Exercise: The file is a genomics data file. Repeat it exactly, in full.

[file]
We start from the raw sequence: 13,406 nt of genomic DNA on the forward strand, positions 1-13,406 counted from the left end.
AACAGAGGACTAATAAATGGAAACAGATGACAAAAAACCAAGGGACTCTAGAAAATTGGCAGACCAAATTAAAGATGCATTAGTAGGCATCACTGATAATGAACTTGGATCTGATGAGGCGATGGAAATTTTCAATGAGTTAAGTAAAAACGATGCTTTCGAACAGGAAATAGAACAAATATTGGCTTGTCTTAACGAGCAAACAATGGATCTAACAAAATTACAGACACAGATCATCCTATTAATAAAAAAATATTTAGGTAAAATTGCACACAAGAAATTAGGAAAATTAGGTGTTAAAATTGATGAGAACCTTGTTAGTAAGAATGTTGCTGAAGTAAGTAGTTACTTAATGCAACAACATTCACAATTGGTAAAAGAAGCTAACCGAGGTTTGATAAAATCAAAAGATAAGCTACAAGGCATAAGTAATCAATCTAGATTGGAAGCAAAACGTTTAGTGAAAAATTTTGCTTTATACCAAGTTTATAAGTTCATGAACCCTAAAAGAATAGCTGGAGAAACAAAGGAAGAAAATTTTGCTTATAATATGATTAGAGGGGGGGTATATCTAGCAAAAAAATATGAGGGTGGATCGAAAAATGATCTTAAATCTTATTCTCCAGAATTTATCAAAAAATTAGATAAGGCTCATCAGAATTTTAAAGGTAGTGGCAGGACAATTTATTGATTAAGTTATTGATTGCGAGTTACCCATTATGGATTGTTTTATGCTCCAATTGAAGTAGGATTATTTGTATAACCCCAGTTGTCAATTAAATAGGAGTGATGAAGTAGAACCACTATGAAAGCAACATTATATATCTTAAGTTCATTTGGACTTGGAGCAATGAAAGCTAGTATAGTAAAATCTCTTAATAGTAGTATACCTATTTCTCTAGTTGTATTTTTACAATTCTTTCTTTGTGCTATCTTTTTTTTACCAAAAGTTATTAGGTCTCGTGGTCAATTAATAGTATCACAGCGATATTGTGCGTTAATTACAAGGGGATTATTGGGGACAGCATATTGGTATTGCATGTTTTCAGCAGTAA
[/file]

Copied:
We start from the raw sequence: 13,406 nt of genomic DNA on the forward strand, positions 1-13,406 counted from the left end.
AACAGAGGACTAATAAATGGAAACAGATGACAAAAAACCAAGGGACTCTAGAAAATTGGCAGACCAAATTAAAGATGCATTAGTAGGCATCACTGATAATGAACTTGGATCTGATGAGGCGATGGAAATTTTCAATGAGTTAAGTAAAAACGATGCTTTCGAACAGGAAATAGAACAAATATTGGCTTGTCTTAACGAGCAAACAATGGATCTAACAAAATTACAGACACAGATCATCCTATTAATAAAAAAATATTTAGGTAAAATTGCACACAAGAAATTAGGAAAATTAGGTGTTAAAATTGATGAGAACCTTGTTAGTAAGAATGTTGCTGAAGTAAGTAGTTACTTAATGCAACAACATTCACAATTGGTAAAAGAAGCTAACCGAGGTTTGATAAAATCAAAAGATAAGCTACAAGGCATAAGTAATCAATCTAGATTGGAAGCAAAACGTTTAGTGAAAAATTTTGCTTTATACCAAGTTTATAAGTTCATGAACCCTAAAAGAATAGCTGGAGAAACAAAGGAAGAAAATTTTGCTTATAATATGATTAGAGGGGGGGTATATCTAGCAAAAAAATATGAGGGTGGATCGAAAAATGATCTTAAATCTTATTCTCCAGAATTTATCAAAAAATTAGATAAGGCTCATCAGAATTTTAAAGGTAGTGGCAGGACAATTTATTGATTAAGTTATTGATTGCGAGTTACCCATTATGGATTGTTTTATGCTCCAATTGAAGTAGGATTATTTGTATAACCCCAGTTGTCAATTAAATAGGAGTGATGAAGTAGAACCACTATGAAAGCAACATTATATATCTTAAGTTCATTTGGACTTGGAGCAATGAAAGCTAGTATAGTAAAATCTCTTAATAGTAGTATACCTATTTCTCTAGTTGTATTTTTACAATTCTTTCTTTGTGCTATCTTTTTTTTACCAAAAGTTATTAGGTCTCGTGGTCAATTAATAGTATCACAGCGATATTGTGCGTTAATTACAAGGGGATTATTGGGGACAGCATATTGGTATTGCATGTTTTCAGCAGTAA